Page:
I posted my personal "BJJ commandments" in a special interest group on LinkedIn and asked members to add their own advice. The reaction was amazing. I actually wanted to focus the advice on rolling. However, there were also quite a few reactions that referred to other aspects. In this article I will try to give all these contributions some shape.
Most of the tips, rules and advices fall into one of the following three categories:
Nathan Alva pointed me to the Four Golden Rules of BJJ by Chris Haueter. I love this guy and the way he teaches, or rather prays jiu-jitsu. I had come across these rules before in one of Chris' videos on youtube but wasn't aware that they were so wide-spread and generally accepted. Here they are:
Especially at the beginning and as an answer to a lack of decent takedowns white belts are very abusive when it comes to pulling guard. It is ok to start directly from the bottom if you want to practice a specific position during rolling. But if you start in a standing position you should go for a takedown. Or I should rather say your takedown. Takedowns require a lot of practice and dedication, so you should pick the takedown you feel most comfortable with and practice it until you get good at it. Later you will have to take care of having some alternatives grouped around this "favourite move". BTW, some takedowns, when they go wrong can still be turned into a guard-pull on the fly as a last resort. This is a far better option than just pulling guard. The rest is pretty self-explaining
Patrik W. Deile made a couple of good points:
Many martial arts and self defense programs tell you "how to end a fight in three seconds", "how to win any fight" or similar stuff. The focus is on defeating the opponent. However, HOWEVER, in order to win you will need to survive. Sounds logic? obviously not. Countless whitebelts that run into a baseball choke while they go to mount, give their back trying to apply a kimura or americana while they are mounted or tap just because they panic while in an uncomfortable situation tell a different story. Learning how to breathe while somebody else puts a ton of pressure on your upper body is more important than any submission. Learning how to protect your arms and neck is vital - literally. But apart from all the technical aspects there is the mental part. You need to learn to resist. It is good to tap if you get caught in a submission. But you must learn to withstand the temptation to tap because you are uncomfortable.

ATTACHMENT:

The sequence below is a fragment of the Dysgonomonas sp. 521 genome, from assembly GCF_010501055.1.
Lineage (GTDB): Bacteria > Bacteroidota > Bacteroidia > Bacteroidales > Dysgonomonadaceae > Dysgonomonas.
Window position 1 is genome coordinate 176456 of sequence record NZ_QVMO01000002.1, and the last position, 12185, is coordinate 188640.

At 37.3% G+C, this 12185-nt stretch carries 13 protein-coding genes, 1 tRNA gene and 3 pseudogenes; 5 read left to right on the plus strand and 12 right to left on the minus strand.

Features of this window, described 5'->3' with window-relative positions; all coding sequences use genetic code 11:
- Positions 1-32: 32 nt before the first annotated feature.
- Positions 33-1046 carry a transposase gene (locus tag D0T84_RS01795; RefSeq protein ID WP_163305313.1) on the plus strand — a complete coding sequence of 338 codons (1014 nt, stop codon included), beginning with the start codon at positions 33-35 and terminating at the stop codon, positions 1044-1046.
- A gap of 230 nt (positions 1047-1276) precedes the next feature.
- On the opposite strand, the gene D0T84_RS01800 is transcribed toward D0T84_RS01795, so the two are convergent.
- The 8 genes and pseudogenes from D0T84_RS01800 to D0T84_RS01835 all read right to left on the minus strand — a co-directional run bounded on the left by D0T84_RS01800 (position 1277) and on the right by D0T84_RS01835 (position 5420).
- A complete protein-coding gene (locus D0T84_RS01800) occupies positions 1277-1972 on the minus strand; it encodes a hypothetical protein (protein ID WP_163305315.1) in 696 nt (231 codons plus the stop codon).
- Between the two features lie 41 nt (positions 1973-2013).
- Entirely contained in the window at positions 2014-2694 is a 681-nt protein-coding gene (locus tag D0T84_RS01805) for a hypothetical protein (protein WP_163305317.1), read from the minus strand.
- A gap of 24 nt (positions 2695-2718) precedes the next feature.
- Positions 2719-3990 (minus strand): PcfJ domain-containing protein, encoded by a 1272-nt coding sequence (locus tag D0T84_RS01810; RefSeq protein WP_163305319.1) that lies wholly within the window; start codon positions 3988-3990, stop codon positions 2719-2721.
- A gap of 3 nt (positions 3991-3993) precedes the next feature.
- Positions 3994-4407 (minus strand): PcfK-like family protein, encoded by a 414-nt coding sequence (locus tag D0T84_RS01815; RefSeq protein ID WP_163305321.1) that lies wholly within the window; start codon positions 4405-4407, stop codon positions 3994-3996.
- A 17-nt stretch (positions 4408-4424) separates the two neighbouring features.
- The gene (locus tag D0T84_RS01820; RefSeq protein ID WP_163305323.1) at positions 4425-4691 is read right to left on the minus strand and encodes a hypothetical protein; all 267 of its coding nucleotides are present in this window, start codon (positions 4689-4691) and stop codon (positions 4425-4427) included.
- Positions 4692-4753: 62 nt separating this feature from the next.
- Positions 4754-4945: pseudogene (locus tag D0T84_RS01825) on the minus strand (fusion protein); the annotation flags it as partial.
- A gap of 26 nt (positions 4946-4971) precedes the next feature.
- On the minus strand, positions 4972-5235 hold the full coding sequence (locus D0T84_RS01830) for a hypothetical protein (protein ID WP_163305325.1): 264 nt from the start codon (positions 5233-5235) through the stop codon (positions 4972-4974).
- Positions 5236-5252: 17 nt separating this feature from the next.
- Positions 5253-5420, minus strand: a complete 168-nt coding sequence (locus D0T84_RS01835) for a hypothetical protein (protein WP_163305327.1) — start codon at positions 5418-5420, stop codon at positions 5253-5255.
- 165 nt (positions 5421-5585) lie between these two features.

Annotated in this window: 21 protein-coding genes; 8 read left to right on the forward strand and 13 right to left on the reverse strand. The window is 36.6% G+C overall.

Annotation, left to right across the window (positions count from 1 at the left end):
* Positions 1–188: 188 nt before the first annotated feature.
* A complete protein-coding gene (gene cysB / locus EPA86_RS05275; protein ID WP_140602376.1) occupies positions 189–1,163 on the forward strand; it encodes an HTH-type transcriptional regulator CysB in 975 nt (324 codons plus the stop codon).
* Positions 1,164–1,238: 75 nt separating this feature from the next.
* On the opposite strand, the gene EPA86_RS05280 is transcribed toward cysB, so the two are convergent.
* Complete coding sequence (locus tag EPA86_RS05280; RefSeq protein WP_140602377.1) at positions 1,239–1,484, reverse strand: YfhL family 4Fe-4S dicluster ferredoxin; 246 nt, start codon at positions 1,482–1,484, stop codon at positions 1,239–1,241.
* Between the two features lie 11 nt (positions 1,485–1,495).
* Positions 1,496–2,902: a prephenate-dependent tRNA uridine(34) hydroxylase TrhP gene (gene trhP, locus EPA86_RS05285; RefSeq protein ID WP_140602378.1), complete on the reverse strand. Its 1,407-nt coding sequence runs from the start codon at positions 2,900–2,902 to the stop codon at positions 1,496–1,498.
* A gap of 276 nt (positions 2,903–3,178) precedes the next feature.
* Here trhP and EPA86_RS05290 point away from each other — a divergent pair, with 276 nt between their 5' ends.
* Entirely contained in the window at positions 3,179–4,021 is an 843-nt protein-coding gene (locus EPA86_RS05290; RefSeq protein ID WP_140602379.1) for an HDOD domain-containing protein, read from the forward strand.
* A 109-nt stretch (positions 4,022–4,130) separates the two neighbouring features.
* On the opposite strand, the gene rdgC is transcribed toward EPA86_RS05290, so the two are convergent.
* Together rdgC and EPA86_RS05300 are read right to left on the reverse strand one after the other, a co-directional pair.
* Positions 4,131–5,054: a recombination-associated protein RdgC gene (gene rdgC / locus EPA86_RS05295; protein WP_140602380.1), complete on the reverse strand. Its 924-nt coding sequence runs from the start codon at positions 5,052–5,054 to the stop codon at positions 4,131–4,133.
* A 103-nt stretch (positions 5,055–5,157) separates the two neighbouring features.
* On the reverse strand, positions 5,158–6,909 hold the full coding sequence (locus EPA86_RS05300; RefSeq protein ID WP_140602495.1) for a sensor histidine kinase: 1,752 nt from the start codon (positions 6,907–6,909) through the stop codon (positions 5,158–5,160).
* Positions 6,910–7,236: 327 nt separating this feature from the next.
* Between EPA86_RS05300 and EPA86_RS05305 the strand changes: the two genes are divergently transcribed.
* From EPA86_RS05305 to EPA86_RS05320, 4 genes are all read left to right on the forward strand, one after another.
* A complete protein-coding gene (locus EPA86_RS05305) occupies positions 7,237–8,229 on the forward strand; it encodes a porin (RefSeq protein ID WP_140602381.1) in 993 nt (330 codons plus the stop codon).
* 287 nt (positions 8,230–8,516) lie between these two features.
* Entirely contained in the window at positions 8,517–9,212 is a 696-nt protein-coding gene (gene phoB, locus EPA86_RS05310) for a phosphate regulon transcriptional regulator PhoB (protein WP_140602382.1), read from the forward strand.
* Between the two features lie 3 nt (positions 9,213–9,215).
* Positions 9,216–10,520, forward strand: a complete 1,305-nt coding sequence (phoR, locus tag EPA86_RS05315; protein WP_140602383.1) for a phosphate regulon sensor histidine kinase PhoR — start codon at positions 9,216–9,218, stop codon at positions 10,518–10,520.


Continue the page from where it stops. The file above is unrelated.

"Space is the friend of the guy who defends." This one came from Anthony Davis and is worth a special mention. Most beginners struggle to understand concepts which is normal because in order to make sense out of them you first need to have a bit of rolling experience. And this one is a good example. Let's see if I can give a comprehensive explanation:
Being in a defensive position means that your opponent controls what you can do. If your opponent is on top, you will need to move to get out of there. In order to move, you need space. If there is no space, there is nothing you can move to. The attacker will try to shut down your escapes by preventing you from moving. The only way to do this is to remove the space you can move to. Imagine you are flat on bottom, maybe in half guard and your left arm is somewhere outside. In order to apply some force on your opponent, may be to push him upwards to get under his center of gravity, you will need to get your left arm inwards, right between you and his chest. However, you need space, i.e. a hole somewhere, through which you can move your left arm from the outside to the inside. In BJJ or any other modern form of grappling the attacker will try not to leave any space so you must learn to create space - gaps between you and your opponent which you can use to make your moves. Got it?